The new material could make compression bandages more effective and easier to use
Gif: MIT/University of Tokyo/U.S. Air Force Research Laboratory/Harvard University
There’s something special about the sheen of rainbow colours on oil droplets spattered on wet pavement, or on the surface of soap bubbles rising in the air. Those colourful swirls are not the result of pigment or dye, but of light reflecting off the interfaces between the layers of water, oil or soap, and air. That effect, called “optical interference,” is also what makes the feathers of peacocks and wings of butterflies so dazzling.
Now, a team at the Massachusetts Institute of Technology has harnessed this phenomenon to produce cool, colour-changing fibres that respond to pressure. The new material, the creators say, could be used to measure the force exerted on large and small areas: This could be myriad things including air pushing on an aeroplane’s wings or cells exerting a force on their environment. But to start, the team is testing the fibres in compression bandages, the medical wrappings that help stimulate healing in certain conditions such as venous ulcers.
“I was surprised, when we talked to doctors, that there is not a [convenient tool] to tell you what the pressure is underneath these bandages,” says study author Mathias Kolle, an assistant professor in mechanical engineering at MIT. “We thought there might be a direct link between fibre colour and bandage pressure if we incorporated fibres into bandages, and that worked really well.” In a small proof-of-principle study, the colour of the fibres accurately predicted the amount of pressure a bandage applied to the skin beneath it.
Like other smart bandages or e-skin, the material is flexible and sensitive, yet it stands apart because it requires no electronic components or power source. For now, the thin fibres—each about 10 times the width of a human hair—are only 6 inches long and require a fairly intensive manufacturing process. First, the researchers dissolve commonly used transparent rubbers in solvents, then pour them onto a spinning wheel. The wheel flings off most of the solution, leaving behind a thin coating. Individual coating layers are then stacked and rolled up, like a Little Debbie Swiss Roll. Light reflects off the interfaces between the layers and interacts to create colours in the visible spectrum.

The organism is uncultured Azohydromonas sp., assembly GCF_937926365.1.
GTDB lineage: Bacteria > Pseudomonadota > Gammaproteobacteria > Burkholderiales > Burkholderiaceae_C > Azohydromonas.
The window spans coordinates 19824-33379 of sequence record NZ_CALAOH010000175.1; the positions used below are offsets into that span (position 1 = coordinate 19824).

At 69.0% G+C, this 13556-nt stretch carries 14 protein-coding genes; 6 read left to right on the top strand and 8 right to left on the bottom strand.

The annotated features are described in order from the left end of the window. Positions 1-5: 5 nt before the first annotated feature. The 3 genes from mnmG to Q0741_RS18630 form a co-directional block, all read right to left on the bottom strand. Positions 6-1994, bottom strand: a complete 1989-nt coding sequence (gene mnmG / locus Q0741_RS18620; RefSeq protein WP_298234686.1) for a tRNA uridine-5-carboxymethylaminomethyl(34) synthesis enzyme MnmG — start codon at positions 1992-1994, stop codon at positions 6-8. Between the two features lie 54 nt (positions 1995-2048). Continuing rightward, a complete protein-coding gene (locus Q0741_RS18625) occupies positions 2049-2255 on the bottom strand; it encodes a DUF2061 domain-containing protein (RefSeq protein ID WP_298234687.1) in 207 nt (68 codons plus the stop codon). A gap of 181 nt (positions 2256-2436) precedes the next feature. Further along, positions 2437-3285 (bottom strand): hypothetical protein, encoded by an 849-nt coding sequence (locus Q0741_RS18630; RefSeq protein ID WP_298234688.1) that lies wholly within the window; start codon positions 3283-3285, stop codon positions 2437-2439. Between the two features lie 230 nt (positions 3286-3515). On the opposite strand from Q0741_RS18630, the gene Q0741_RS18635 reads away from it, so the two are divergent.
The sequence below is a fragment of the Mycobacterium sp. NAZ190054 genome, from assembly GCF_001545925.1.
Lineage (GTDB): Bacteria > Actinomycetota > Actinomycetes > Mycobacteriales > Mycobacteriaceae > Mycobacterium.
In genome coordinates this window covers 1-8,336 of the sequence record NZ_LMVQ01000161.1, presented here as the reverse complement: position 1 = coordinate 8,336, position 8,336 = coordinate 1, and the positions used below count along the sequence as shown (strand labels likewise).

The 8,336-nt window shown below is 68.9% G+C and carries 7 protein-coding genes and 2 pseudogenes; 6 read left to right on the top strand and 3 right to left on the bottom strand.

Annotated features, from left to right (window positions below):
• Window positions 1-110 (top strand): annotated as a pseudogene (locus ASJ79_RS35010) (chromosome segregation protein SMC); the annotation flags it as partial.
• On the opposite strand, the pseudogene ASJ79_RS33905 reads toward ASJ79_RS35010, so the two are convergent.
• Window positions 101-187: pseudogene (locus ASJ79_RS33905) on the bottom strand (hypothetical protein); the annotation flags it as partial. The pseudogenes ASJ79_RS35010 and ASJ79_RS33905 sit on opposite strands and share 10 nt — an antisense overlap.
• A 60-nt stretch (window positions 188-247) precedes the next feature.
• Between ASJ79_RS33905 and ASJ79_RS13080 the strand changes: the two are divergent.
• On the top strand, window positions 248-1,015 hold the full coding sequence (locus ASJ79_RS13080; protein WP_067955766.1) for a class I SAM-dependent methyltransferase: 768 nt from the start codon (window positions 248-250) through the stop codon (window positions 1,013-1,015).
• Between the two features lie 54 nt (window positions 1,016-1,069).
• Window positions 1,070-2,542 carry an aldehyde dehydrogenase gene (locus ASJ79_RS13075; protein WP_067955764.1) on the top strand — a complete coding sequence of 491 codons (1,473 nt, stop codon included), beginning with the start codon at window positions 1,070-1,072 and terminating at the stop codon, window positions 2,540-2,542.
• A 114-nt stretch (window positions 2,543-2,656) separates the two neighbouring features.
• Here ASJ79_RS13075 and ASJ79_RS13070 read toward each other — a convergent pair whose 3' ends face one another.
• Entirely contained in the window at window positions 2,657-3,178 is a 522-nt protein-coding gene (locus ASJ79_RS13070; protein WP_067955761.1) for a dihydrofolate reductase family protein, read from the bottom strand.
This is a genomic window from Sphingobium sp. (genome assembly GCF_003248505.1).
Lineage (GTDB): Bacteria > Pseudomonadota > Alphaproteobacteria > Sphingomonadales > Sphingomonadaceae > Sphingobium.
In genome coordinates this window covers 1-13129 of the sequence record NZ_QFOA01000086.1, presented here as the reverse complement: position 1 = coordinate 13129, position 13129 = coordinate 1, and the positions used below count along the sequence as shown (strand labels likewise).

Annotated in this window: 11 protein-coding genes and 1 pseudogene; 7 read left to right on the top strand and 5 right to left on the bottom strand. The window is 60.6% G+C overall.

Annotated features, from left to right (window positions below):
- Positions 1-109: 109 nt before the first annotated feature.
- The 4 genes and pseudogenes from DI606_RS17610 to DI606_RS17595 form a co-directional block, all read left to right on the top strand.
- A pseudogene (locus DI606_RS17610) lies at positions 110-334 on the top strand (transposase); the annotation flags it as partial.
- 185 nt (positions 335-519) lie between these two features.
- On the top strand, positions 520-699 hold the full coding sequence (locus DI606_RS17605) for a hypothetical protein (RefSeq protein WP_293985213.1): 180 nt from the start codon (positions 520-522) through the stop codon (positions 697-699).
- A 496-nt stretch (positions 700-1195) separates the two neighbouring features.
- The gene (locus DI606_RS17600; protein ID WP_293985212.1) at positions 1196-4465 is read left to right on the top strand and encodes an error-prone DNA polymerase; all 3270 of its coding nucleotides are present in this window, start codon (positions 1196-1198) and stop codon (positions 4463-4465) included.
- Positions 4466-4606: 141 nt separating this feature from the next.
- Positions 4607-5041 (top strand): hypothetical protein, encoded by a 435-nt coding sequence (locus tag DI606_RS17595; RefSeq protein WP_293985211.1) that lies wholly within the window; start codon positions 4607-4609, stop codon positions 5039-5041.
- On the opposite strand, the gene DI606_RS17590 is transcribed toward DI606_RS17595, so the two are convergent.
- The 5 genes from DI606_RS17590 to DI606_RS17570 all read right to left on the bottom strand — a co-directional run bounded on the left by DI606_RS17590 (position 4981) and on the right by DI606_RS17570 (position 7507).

With a bit of calculation, the team can change the thickness of the layers to produce whatever colour tuning they desire: yellow to green, or orange to blue, for example. They can also directly correlate colours with the amount of strain, or pressure, on the fibre. The colour is bright—achieving about 95 per cent reflection, with just a bit of scattering, says Kolle—and does not fade. That is, as long as you don’t scratch it: The team is working to add a protective coating that doesn’t interfere with the optical effect but protects the layers from damage.
To put the material to use, the team stitched the fibres into standard compression bandages, created a colour chart indicating how hues correspond with pressures and asked a dozen student volunteers to apply the bandage to each other’s legs. Students applied the photonic fibre bandage with more accurate pressure than they could with a plain bandage or with a commercially available bandage employing a different sensing mechanism, the authors report. Next, the team hopes to produce longer fibres in sufficient quantities to test their bandages in clinical trials at a local hospital.
Oh, and did we mention that athletic apparel manufacturers have expressed interest in the new material? Kolle says that with a long enough spool of the fibres, it should be feasible to make colour-changing sneakers or t-shirts that gauge muscle strain during workouts. I can see the advertising slogan now: Wear the rainbow.